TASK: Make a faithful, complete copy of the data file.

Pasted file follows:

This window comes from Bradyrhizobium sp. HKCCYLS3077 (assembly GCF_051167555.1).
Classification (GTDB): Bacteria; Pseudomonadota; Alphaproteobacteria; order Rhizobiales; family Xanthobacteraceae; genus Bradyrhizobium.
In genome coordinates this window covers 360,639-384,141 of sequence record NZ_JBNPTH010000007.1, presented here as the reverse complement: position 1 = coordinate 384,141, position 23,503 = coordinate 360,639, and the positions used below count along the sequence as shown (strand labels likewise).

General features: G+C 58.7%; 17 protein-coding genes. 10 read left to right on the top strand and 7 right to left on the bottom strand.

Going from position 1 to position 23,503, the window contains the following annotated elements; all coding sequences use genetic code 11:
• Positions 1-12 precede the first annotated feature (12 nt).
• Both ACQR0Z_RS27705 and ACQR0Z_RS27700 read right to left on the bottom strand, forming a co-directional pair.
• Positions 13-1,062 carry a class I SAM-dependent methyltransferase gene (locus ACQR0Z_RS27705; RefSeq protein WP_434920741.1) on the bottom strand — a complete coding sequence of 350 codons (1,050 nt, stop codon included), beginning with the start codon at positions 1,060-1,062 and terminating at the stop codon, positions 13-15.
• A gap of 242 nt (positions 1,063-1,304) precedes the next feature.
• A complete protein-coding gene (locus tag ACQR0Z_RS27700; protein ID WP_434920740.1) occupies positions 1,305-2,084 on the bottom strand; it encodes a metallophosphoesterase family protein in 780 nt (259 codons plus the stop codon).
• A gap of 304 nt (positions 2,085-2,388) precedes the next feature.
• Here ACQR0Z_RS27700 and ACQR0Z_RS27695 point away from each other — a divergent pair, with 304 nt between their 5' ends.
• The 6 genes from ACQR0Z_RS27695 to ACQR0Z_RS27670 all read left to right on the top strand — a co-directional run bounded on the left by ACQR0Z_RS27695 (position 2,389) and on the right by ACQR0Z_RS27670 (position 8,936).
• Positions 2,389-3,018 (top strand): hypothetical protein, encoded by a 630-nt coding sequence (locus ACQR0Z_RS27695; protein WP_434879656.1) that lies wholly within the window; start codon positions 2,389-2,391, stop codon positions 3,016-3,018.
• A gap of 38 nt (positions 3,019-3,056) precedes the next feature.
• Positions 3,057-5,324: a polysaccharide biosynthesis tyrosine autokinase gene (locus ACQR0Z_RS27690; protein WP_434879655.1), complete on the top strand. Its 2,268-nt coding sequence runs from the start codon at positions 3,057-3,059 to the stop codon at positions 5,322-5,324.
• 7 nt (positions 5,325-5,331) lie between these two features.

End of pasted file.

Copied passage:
This window comes from Bradyrhizobium sp. HKCCYLS3077 (assembly GCF_051167555.1).
Classification (GTDB): Bacteria; Pseudomonadota; Alphaproteobacteria; order Rhizobiales; family Xanthobacteraceae; genus Bradyrhizobium.
In genome coordinates this window covers 360,639-384,141 of sequence record NZ_JBNPTH010000007.1, presented here as the reverse complement: position 1 = coordinate 384,141, position 23,503 = coordinate 360,639, and the positions used below count along the sequence as shown (strand labels likewise).

General features: G+C 58.7%; 17 protein-coding genes. 10 read left to right on the top strand and 7 right to left on the bottom strand.

Going from position 1 to position 23,503, the window contains the following annotated elements; all coding sequences use genetic code 11:
• Positions 1-12 precede the first annotated feature (12 nt).
• Both ACQR0Z_RS27705 and ACQR0Z_RS27700 read right to left on the bottom strand, forming a co-directional pair.
• Positions 13-1,062 carry a class I SAM-dependent methyltransferase gene (locus ACQR0Z_RS27705; RefSeq protein WP_434920741.1) on the bottom strand — a complete coding sequence of 350 codons (1,050 nt, stop codon included), beginning with the start codon at positions 1,060-1,062 and terminating at the stop codon, positions 13-15.
• A gap of 242 nt (positions 1,063-1,304) precedes the next feature.
• A complete protein-coding gene (locus tag ACQR0Z_RS27700; protein ID WP_434920740.1) occupies positions 1,305-2,084 on the bottom strand; it encodes a metallophosphoesterase family protein in 780 nt (259 codons plus the stop codon).
• A gap of 304 nt (positions 2,085-2,388) precedes the next feature.
• Here ACQR0Z_RS27700 and ACQR0Z_RS27695 point away from each other — a divergent pair, with 304 nt between their 5' ends.
• The 6 genes from ACQR0Z_RS27695 to ACQR0Z_RS27670 all read left to right on the top strand — a co-directional run bounded on the left by ACQR0Z_RS27695 (position 2,389) and on the right by ACQR0Z_RS27670 (position 8,936).
• Positions 2,389-3,018 (top strand): hypothetical protein, encoded by a 630-nt coding sequence (locus ACQR0Z_RS27695; protein WP_434879656.1) that lies wholly within the window; start codon positions 2,389-2,391, stop codon positions 3,016-3,018.
• A gap of 38 nt (positions 3,019-3,056) precedes the next feature.
• Positions 3,057-5,324: a polysaccharide biosynthesis tyrosine autokinase gene (locus ACQR0Z_RS27690; protein WP_434879655.1), complete on the top strand. Its 2,268-nt coding sequence runs from the start codon at positions 3,057-3,059 to the stop codon at positions 5,322-5,324.
• 7 nt (positions 5,325-5,331) lie between these two features.